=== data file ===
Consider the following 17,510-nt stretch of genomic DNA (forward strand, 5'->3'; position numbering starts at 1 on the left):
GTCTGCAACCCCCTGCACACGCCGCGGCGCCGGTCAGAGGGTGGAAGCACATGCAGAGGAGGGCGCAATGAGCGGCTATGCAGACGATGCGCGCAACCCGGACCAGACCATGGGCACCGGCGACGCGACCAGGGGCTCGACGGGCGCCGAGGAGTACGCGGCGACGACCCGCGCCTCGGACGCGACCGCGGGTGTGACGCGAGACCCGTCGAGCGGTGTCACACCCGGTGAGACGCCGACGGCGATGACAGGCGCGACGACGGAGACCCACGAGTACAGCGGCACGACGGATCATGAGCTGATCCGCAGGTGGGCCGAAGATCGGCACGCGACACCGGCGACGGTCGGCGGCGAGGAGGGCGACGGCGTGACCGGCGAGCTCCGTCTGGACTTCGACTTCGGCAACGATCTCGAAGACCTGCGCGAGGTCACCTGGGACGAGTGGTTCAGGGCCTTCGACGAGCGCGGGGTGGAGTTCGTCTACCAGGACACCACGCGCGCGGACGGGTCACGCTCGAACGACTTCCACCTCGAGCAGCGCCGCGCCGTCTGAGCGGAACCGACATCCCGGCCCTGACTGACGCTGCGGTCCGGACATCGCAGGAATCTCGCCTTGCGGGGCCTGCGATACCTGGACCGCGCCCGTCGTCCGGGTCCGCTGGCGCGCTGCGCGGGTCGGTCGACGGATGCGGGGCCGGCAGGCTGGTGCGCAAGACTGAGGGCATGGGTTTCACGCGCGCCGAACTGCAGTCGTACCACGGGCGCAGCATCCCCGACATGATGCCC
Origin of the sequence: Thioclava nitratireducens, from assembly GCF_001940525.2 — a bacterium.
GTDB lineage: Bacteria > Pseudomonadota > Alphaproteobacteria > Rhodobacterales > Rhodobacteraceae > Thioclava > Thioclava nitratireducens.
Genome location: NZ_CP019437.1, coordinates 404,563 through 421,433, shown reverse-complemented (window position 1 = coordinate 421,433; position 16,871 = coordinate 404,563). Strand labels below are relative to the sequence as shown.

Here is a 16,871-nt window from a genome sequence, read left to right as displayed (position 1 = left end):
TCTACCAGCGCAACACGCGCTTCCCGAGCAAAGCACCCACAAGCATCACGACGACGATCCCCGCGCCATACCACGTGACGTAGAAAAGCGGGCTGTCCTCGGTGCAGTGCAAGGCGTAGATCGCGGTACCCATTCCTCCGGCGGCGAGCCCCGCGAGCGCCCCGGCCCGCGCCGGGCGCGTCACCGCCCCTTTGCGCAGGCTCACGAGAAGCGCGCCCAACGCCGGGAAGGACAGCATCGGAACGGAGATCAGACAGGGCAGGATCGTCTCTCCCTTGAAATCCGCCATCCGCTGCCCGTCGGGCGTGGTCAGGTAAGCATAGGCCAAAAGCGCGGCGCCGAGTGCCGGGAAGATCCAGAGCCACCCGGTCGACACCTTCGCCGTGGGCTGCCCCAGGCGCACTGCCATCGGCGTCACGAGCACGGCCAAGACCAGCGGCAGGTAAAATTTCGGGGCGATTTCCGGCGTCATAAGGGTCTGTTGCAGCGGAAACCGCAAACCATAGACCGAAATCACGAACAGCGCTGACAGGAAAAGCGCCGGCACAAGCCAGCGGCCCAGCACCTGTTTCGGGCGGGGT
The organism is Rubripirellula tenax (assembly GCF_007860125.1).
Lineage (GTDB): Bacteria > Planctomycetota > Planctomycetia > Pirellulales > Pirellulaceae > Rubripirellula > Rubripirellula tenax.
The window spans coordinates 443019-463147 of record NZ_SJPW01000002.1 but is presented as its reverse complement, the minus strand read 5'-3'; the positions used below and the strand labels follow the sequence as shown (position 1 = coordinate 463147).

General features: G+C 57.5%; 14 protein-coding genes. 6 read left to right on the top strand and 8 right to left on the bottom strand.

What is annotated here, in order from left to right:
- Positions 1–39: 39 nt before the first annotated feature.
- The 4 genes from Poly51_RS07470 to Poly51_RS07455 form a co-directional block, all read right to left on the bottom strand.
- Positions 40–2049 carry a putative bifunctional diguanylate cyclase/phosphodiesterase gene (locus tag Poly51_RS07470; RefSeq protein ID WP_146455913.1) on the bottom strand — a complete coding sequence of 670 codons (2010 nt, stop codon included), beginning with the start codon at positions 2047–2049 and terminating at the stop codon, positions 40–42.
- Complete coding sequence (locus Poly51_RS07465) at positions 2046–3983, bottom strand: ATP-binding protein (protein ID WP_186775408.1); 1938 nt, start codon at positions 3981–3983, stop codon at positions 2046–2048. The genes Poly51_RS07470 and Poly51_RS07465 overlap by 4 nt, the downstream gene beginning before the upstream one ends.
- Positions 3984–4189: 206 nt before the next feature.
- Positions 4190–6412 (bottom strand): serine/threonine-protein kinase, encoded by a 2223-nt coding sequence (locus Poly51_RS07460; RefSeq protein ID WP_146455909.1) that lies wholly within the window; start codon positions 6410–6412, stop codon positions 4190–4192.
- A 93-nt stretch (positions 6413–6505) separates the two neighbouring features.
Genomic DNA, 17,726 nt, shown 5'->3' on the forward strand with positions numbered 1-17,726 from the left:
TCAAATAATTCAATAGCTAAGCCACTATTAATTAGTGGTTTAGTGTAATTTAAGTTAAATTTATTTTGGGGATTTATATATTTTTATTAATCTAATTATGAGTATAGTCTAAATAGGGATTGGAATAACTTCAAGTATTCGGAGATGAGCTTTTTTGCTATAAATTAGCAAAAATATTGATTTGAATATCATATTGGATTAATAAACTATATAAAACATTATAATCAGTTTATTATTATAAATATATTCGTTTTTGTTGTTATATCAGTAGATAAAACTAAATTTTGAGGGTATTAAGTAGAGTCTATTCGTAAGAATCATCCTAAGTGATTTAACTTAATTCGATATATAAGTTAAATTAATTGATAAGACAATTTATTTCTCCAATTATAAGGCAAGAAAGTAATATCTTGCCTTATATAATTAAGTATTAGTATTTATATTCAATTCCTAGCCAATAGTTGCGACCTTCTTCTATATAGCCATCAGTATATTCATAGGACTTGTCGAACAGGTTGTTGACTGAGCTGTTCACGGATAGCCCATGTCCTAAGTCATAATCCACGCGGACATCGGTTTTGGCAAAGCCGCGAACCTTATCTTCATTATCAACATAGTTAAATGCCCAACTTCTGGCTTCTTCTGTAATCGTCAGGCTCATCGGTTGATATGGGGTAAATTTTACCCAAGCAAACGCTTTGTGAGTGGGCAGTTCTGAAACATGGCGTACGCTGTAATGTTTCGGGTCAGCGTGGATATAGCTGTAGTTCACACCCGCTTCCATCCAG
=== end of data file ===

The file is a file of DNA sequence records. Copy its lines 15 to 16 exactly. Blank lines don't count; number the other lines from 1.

- Positions 40–2049 carry a putative bifunctional diguanylate cyclase/phosphodiesterase gene (locus tag Poly51_RS07470; RefSeq protein ID WP_146455913.1) on the bottom strand — a complete coding sequence of 670 codons (2010 nt, stop codon included), beginning with the start codon at positions 2047–2049 and terminating at the stop codon, positions 40–42.
- Complete coding sequence (locus Poly51_RS07465) at positions 2046–3983, bottom strand: ATP-binding protein (protein ID WP_186775408.1); 1938 nt, start codon at positions 3981–3983, stop codon at positions 2046–2048. The genes Poly51_RS07470 and Poly51_RS07465 overlap by 4 nt, the downstream gene beginning before the upstream one ends.